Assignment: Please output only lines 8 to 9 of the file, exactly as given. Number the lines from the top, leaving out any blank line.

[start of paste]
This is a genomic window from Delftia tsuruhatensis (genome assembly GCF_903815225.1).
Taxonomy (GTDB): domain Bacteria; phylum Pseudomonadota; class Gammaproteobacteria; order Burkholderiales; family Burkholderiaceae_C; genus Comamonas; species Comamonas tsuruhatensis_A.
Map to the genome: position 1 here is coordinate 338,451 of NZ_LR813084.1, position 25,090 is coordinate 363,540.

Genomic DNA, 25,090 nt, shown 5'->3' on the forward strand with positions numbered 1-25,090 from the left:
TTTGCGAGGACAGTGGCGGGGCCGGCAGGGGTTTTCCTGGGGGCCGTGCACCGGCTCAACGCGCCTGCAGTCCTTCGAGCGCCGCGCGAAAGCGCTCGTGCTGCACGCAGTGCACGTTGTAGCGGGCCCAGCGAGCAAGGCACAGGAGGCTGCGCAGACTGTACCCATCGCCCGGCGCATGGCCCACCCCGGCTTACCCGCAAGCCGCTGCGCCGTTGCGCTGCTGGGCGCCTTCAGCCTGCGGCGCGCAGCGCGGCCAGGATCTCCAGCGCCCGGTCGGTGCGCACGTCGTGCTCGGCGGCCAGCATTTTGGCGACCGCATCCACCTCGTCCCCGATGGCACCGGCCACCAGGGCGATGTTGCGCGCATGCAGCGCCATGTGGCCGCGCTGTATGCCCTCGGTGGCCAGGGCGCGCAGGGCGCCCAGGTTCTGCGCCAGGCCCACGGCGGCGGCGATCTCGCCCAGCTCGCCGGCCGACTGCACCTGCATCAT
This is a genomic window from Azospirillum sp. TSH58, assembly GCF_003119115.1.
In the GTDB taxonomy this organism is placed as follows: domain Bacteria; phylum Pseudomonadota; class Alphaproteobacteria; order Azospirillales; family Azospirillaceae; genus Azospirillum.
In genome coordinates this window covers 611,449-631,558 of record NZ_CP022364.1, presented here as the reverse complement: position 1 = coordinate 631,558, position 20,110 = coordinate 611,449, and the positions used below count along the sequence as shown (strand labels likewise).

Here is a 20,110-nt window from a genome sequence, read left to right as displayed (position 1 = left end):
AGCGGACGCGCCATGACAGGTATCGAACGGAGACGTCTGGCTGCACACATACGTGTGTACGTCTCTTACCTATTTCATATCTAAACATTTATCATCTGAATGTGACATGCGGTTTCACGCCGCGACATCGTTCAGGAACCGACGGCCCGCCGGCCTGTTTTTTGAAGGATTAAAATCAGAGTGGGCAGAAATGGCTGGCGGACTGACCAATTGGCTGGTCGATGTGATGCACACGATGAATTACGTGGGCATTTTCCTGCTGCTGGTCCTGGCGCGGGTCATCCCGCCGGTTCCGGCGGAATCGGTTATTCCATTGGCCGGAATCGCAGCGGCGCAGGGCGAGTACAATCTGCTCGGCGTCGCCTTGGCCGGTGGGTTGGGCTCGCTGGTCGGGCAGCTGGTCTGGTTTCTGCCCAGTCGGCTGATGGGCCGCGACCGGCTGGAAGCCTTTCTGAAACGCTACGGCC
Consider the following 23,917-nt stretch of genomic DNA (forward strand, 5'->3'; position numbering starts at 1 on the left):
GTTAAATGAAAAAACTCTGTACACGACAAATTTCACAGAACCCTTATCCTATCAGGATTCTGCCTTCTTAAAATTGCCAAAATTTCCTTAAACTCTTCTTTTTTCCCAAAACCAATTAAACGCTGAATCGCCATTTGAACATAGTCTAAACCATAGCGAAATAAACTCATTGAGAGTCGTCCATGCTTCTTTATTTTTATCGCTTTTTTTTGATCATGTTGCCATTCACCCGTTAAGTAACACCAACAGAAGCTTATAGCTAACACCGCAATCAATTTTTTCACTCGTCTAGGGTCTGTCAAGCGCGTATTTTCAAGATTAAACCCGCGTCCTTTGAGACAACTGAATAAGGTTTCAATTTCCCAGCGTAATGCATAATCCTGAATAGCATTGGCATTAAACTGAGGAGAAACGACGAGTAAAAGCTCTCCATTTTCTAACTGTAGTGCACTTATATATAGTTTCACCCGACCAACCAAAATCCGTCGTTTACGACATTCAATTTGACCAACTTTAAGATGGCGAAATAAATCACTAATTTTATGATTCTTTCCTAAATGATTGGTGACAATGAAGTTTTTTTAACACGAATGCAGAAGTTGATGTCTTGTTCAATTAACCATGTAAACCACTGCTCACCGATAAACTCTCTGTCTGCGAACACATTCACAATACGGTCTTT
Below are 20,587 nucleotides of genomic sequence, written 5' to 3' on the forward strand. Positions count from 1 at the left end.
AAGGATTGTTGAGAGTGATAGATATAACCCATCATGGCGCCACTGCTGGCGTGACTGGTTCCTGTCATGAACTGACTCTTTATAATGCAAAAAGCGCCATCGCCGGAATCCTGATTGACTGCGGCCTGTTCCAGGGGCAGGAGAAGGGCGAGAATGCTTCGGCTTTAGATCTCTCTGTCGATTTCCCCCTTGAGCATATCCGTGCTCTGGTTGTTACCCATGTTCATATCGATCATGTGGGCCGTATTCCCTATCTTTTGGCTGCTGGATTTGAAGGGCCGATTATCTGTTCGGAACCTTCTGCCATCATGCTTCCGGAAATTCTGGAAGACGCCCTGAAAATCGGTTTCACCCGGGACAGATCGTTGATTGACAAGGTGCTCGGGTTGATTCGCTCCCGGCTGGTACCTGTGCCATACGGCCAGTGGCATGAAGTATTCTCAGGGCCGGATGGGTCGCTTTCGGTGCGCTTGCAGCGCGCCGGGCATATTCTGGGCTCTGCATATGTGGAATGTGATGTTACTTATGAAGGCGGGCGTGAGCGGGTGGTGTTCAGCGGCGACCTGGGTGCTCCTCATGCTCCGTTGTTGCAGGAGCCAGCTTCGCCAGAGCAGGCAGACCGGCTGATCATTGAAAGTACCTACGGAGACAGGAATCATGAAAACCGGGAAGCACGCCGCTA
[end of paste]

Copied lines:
In genome coordinates this window covers 611,449-631,558 of record NZ_CP022364.1, presented here as the reverse complement: position 1 = coordinate 631,558, position 20,110 = coordinate 611,449, and the positions used below count along the sequence as shown (strand labels likewise).

Here is a 20,110-nt window from a genome sequence, read left to right as displayed (position 1 = left end):